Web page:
If there’s going to be a dance audition, make sure you have appropriate shoes and are wearing something you can move in. You may not be given time to change clothes. If you’re not sure whether there will be a dance audition, call ahead of time and find out.

If you’re called back, wear the same outfit you wore the first day, and wear your hair and makeup the same way, too. They liked what they saw...don’t change it! In a large audition, wearing the same outfit also makes it easier for the director to remember you. (Carol Burnett tells a wonderful story about her big break: She wore an orange dress to the audition, and—because she had no other “good dress” to wear—wore the same orange dress to the callbacks. It was a good thing, because the director couldn’t remember her name—he just asked the stage manager to bring out the “girl in the orange dress.” If she’d been wearing another outfit, she may never have landed the role that became her "big break.")

8. Be friendly. You don’t want to be overly talkative (auditions take a long time, and everyone wants to be done as soon as possible), but you shouldn’t be antisocial, either. Smile and be personable. The director wants to know he'll be spending the next few months (or weeks or months) with people that are easy to get along with. Although you want to be friendly with the other auditionees, avoid conversation in the auditioning room, and don’t get so engrossed in chit–chat that you end up having no time to center yourself and concentrate before you audition.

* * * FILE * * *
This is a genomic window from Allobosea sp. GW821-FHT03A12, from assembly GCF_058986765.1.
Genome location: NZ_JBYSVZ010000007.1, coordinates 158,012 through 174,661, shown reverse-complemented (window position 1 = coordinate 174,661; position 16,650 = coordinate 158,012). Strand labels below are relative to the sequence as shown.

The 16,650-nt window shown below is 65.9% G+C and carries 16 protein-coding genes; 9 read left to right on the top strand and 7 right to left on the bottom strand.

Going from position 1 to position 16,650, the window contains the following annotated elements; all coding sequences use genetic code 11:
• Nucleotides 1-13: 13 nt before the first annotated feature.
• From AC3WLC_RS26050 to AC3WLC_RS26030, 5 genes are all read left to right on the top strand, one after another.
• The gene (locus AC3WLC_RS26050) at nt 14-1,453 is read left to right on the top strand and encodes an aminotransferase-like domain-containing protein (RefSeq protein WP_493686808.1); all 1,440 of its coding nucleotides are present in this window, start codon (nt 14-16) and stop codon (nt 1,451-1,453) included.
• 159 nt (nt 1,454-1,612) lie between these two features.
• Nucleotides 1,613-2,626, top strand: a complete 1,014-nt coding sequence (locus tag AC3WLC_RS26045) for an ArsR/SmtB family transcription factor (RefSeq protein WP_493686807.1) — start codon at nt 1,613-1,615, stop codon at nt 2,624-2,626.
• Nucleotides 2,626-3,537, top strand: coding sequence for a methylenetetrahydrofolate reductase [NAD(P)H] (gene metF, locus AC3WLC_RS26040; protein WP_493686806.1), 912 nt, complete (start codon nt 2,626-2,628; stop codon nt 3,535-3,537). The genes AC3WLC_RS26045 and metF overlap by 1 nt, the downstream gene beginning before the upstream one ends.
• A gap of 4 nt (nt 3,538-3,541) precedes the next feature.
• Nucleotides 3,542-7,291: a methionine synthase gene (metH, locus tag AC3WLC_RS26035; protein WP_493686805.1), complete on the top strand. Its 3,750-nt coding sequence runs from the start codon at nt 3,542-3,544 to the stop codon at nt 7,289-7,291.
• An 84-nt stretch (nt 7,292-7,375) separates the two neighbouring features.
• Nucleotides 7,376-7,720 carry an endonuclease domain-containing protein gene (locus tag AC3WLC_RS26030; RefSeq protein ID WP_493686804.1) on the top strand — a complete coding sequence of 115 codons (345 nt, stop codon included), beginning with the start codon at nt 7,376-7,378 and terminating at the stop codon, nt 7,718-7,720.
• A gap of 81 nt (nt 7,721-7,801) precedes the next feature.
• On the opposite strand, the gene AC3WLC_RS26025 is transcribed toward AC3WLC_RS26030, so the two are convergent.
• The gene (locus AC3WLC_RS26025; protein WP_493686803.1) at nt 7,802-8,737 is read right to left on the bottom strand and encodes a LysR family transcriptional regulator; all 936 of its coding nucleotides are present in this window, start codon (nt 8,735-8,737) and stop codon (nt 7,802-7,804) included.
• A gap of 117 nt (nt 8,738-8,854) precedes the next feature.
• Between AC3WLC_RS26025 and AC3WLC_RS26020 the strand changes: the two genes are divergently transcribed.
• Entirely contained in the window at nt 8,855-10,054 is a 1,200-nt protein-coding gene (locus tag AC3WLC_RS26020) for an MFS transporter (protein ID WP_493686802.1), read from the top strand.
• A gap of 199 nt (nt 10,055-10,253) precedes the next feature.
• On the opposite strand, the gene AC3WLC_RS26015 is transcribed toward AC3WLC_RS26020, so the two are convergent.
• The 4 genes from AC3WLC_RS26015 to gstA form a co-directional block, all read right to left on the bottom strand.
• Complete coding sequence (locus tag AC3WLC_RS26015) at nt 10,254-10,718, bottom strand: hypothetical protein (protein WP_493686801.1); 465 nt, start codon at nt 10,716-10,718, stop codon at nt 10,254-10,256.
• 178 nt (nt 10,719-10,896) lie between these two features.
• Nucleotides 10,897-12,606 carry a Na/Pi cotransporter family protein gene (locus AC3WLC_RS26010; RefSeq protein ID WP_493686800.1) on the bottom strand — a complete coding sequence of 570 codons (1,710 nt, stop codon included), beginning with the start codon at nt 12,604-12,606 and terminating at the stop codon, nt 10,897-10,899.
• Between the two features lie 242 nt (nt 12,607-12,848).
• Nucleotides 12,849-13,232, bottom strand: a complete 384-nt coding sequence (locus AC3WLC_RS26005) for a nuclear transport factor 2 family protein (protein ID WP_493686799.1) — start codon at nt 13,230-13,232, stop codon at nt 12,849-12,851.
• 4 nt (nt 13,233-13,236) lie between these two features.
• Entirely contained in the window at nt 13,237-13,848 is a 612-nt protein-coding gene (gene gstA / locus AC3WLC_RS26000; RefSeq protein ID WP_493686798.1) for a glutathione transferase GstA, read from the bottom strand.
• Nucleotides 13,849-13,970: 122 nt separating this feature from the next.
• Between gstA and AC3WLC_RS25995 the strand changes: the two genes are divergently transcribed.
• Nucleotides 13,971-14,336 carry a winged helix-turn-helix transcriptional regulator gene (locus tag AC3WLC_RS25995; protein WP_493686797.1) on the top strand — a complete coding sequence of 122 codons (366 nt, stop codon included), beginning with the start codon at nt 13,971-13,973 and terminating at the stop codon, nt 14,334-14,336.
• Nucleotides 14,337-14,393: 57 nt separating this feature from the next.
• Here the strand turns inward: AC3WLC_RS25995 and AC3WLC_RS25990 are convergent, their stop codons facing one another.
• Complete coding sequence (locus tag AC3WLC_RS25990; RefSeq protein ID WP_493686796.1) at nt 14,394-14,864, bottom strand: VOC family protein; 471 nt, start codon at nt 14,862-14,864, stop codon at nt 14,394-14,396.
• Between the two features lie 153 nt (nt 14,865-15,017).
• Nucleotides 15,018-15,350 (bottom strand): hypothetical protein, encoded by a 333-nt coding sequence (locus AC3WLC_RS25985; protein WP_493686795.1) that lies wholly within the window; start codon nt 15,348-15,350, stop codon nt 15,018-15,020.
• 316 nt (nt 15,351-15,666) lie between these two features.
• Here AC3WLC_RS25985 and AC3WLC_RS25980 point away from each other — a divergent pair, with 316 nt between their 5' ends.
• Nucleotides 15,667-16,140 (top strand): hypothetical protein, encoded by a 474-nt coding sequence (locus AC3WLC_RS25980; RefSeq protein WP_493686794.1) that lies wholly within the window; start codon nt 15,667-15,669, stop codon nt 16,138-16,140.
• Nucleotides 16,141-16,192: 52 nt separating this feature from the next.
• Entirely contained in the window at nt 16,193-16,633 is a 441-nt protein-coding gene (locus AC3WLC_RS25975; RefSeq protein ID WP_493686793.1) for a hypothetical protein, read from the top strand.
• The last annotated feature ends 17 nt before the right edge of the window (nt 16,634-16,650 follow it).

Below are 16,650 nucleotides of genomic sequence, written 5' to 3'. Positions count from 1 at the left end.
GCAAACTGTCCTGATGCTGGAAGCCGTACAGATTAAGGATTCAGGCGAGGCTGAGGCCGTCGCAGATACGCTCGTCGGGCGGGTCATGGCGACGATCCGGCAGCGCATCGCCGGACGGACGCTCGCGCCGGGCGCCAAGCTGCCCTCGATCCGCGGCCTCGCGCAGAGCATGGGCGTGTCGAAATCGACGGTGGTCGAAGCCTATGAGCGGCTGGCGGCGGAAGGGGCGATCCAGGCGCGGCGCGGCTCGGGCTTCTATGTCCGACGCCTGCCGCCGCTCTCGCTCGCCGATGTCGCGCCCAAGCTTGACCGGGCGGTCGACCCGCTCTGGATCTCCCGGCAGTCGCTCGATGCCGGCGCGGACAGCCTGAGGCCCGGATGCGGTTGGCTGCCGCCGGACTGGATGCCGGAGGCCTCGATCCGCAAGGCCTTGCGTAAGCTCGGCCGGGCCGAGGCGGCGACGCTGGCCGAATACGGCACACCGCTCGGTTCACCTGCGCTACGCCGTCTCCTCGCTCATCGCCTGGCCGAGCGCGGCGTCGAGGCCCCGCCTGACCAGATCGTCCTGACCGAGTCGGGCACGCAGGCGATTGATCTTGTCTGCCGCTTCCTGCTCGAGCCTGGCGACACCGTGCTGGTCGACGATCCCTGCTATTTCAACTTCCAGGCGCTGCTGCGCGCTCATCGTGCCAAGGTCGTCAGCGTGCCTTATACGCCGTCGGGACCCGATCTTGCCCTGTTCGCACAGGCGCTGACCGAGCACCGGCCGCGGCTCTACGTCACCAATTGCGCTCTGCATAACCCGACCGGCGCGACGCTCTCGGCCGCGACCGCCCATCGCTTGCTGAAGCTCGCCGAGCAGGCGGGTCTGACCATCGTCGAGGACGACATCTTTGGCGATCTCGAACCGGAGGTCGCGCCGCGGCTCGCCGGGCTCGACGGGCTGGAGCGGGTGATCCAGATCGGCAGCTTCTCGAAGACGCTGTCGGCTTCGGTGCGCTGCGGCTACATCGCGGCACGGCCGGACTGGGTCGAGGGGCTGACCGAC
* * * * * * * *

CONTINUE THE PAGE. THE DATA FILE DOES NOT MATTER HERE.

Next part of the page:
9. Sing out Louise. When you sing, just stand there and sing. Never do choreography or blocking  to accompany your song. (An exception to this might be the pop singer who has dancing as an integral part of their act.) Don’t wander around the stage. Use hand and arm movements only if they are natural. This is no time to be shy, so sing out, as if you were giving a performance. And, just like a performance, don’t forget to feel your song. Good acting is vital to good singing.

10.  Never Snap your fingers or clap your hands at the pianist. Even when you’re just “trying to help them with the tempo.” Many musicians take deep offense at this.

11. Keep your hands out of your pockets.

12. Turn off your cell phone, pager, watch alarm, etc.

13. Be flexible.
Don’t complain or make apologies; just try to do your best when the director asks something of you. If you’re asked to sing a different song, or the same song with a different attitude, take just a moment to consider how you’ll do this, and then go for it.

14. Be patient. Auditions are, unfortunately, a long grueling process.

15. Don’t be afraid to ask questions.
Don’t make yourself a pain in the behind, however.

16. Audition as often as you can. Even for shows you know you’ll never get cast in. You’ll get better with practice.

(c) Copyright 2002 by Kristina Seleshanko.